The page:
Hewlett-Packard avoids the noose -- for now
The tech stalwart's earnings weren't as horrendous as feared, but even CEO Meg Whitman admits the turnaround has years to go.
Shares of the company -- founded by Bill Hewlett and Dave Packard in a one-car garage -- are sharply higher in Friday morning trading, buoyed by better-than-expected quarterly results and an upbeat earnings forecast. The actual numbers, however, were not good.
Net income fell 16% to $1.23 billion, or 63 cents per share, versus $1.47 billion, or 73 cents, a year earlier. Revenue fell 6% to $28.4 billion. Excluding one-time items, profit was 82 cents. Analysts surveyed by Bloomberg News expected profit of 71 cents on revenue of $27.8 billion. The company also gave bullish guidance.
HP's businesses serving both corporations and consumers posted across-the-board declines, indicating that much of the upside the company saw in the quarter came from cost-cutting. HP last year announced plans to slash 29,000 jobs from its workforce. While saving money is a good thing, companies can't just cut their way to profitability.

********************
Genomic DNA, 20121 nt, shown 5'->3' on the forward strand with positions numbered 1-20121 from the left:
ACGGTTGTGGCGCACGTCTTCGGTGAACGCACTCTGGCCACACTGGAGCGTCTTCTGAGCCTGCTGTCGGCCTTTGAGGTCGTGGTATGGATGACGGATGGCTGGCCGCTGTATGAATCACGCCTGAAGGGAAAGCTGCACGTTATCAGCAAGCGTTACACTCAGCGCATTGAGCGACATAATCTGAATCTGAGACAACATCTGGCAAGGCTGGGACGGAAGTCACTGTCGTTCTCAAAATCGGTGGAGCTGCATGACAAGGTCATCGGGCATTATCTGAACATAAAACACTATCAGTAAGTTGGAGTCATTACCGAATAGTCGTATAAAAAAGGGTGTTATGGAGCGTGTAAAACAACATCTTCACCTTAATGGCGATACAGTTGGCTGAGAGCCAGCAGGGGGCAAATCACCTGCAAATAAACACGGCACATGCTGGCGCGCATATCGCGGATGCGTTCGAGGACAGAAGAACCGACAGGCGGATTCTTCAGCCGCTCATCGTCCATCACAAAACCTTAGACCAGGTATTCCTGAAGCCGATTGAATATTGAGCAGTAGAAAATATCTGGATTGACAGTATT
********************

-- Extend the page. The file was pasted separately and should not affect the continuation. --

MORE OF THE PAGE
Whitman, the third HP CEO since 2010, is beginning to see some reasons for optimism. However, even she noted in an interview with CNBC today that the turnaround will take several years. The company expects the second half to be better than the first and for 2014 to be even better, Chief Financial Office Kathie Lesjak told the Wall Street Journal. HP was also optimistic that new products now in the works will gain traction with customers.
As the economy continues its slow road to recovery, companies will increase spending on computer hardware, software and services. Gartner expects worldwide info-tech spending to hit $3.7 trillion this year, up 4.2% from a year earlier. That's an increase from an earlier forecast of a 3.8% gain.
Unfortunately, HP's main rival IBM (IBM) remains a formidable competitor. Big Blue recently reported a record quarterly profit. While revenue at the Armonk, N.Y., company is likely to be flat over the next two quarters, HP's sales are expected to decline. Dell (DELL), which is going private, also is showing some signs of improvements in stemming its own stunning decline.
Whether Whitman will get enough time to finish righting the HP ship remains to be seen.
Jonathan Berr does not own shares of the listed stocks. Follow him on Twitter @jdberr.
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